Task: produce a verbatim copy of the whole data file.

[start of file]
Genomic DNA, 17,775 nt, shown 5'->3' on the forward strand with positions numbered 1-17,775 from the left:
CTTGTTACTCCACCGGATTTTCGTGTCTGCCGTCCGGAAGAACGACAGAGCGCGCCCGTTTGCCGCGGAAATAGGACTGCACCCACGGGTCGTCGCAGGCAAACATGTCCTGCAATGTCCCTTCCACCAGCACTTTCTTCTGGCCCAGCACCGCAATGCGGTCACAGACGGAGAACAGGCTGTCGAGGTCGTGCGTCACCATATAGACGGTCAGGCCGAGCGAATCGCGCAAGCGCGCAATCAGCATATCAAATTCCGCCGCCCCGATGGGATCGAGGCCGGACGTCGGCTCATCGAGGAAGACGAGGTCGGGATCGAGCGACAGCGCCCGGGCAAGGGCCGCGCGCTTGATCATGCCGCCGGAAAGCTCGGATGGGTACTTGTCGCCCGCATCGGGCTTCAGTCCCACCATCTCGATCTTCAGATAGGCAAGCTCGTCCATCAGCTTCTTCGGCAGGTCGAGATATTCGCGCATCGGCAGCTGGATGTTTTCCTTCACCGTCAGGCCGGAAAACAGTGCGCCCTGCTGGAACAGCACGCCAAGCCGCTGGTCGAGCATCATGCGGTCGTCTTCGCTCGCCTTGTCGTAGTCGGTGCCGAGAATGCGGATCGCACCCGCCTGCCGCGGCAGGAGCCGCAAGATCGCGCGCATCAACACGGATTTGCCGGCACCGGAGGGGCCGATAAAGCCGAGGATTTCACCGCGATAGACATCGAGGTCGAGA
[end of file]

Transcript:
Genomic DNA, 17,775 nt, shown 5'->3' on the forward strand with positions numbered 1-17,775 from the left:
CTTGTTACTCCACCGGATTTTCGTGTCTGCCGTCCGGAAGAACGACAGAGCGCGCCCGTTTGCCGCGGAAATAGGACTGCACCCACGGGTCGTCGCAGGCAAACATGTCCTGCAATGTCCCTTCCACCAGCACTTTCTTCTGGCCCAGCACCGCAATGCGGTCACAGACGGAGAACAGGCTGTCGAGGTCGTGCGTCACCATATAGACGGTCAGGCCGAGCGAATCGCGCAAGCGCGCAATCAGCATATCAAATTCCGCCGCCCCGATGGGATCGAGGCCGGACGTCGGCTCATCGAGGAAGACGAGGTCGGGATCGAGCGACAGCGCCCGGGCAAGGGCCGCGCGCTTGATCATGCCGCCGGAAAGCTCGGATGGGTACTTGTCGCCCGCATCGGGCTTCAGTCCCACCATCTCGATCTTCAGATAGGCAAGCTCGTCCATCAGCTTCTTCGGCAGGTCGAGATATTCGCGCATCGGCAGCTGGATGTTTTCCTTCACCGTCAGGCCGGAAAACAGTGCGCCCTGCTGGAACAGCACGCCAAGCCGCTGGTCGAGCATCATGCGGTCGTCTTCGCTCGCCTTGTCGTAGTCGGTGCCGAGAATGCGGATCGCACCCGCCTGCCGCGGCAGGAGCCGCAAGATCGCGCGCATCAACACGGATTTGCCGGCACCGGAGGGGCCGATAAAGCCGAGGATTTCACCGCGATAGACATCGAGGTCGAGA